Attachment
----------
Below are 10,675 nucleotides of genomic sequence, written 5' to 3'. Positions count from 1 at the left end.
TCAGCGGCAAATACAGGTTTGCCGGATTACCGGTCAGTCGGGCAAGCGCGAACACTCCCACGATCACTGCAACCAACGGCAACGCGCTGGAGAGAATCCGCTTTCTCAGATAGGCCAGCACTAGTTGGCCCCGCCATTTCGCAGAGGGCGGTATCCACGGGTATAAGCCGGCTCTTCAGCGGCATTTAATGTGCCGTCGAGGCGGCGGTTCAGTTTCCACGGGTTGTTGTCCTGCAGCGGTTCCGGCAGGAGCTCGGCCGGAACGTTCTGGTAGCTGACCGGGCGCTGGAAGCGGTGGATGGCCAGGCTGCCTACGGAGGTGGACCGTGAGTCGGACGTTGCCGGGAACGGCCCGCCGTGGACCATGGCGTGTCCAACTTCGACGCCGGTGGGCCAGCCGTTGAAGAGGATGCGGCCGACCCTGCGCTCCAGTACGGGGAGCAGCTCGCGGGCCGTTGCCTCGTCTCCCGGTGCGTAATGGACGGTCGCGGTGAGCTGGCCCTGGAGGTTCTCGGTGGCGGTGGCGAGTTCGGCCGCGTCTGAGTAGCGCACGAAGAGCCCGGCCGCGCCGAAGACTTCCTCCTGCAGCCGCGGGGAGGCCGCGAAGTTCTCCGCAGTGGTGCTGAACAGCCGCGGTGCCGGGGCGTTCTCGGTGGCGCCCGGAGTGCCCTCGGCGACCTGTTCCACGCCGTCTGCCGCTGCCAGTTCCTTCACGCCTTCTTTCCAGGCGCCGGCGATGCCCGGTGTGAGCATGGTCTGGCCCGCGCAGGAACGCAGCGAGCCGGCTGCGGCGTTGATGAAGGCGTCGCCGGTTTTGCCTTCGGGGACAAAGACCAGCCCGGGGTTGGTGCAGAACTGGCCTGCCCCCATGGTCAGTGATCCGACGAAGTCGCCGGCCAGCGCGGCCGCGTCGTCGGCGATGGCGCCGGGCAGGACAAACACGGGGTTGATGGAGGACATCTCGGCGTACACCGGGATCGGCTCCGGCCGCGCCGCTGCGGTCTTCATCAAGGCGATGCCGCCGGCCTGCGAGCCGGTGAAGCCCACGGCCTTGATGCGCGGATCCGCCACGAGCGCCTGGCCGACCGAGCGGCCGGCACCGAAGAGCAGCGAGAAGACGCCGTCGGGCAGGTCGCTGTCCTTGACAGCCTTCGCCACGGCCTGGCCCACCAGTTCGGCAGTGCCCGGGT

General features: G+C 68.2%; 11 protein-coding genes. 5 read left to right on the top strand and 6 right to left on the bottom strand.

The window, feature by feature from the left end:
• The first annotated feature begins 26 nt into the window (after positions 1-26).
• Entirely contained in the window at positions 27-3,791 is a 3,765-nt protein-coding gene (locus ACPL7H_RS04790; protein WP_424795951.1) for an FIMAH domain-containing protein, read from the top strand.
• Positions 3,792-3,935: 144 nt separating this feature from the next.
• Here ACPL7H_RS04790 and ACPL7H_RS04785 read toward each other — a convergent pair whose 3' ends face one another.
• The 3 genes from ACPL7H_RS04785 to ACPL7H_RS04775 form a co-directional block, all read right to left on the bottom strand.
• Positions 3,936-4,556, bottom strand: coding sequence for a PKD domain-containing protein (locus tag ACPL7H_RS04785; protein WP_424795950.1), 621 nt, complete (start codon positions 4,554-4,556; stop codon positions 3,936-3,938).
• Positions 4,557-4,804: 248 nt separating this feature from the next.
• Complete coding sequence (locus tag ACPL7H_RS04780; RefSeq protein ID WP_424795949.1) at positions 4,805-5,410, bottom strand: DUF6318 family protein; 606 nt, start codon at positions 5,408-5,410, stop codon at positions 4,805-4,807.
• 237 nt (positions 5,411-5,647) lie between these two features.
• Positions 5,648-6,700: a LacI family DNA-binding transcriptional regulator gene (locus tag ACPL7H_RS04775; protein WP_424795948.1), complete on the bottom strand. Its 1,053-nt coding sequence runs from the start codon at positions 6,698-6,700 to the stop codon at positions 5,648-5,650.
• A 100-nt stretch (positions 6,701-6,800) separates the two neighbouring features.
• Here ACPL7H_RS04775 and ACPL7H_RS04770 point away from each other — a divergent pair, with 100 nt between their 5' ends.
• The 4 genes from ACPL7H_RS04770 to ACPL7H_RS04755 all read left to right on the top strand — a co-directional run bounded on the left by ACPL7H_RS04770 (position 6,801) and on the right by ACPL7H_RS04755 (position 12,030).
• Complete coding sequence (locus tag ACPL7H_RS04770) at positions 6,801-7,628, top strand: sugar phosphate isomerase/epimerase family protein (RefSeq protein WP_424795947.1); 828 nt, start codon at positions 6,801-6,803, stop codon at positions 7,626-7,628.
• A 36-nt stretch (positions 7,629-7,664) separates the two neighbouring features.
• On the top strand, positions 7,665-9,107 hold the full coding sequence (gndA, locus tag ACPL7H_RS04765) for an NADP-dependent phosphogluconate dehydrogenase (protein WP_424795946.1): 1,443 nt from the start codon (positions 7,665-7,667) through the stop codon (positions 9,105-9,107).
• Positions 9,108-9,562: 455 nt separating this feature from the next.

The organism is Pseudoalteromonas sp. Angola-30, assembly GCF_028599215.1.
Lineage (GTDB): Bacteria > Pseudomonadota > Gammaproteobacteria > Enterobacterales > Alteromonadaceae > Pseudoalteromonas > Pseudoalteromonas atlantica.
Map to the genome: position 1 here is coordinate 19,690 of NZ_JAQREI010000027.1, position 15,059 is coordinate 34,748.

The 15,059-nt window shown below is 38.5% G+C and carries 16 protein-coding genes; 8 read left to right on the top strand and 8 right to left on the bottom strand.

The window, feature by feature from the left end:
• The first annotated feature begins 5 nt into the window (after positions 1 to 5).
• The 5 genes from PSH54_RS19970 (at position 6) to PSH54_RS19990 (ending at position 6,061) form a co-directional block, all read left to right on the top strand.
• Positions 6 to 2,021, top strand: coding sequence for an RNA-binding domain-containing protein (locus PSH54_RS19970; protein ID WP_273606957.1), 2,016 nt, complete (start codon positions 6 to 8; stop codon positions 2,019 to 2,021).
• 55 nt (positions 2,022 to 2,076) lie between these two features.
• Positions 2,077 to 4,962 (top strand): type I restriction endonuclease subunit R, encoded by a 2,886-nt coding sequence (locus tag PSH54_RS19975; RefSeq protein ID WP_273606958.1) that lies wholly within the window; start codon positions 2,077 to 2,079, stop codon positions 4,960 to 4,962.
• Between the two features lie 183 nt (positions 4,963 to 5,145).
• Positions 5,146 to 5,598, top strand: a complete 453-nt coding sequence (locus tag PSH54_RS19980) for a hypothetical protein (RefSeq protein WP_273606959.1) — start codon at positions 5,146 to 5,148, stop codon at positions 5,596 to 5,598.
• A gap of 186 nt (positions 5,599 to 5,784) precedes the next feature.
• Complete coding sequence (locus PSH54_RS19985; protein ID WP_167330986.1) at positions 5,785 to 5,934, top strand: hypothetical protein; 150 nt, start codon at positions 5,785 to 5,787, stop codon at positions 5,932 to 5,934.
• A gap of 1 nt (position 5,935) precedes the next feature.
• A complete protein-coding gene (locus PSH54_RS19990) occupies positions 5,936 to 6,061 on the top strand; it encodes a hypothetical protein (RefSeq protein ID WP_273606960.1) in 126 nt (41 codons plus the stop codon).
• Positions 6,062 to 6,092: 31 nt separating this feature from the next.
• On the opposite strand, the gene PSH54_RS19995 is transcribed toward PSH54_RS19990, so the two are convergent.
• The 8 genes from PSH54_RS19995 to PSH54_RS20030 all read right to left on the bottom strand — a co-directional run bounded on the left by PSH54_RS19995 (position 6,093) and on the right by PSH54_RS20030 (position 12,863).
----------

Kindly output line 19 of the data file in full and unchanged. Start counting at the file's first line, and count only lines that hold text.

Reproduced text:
• A 36-nt stretch (positions 7,629-7,664) separates the two neighbouring features.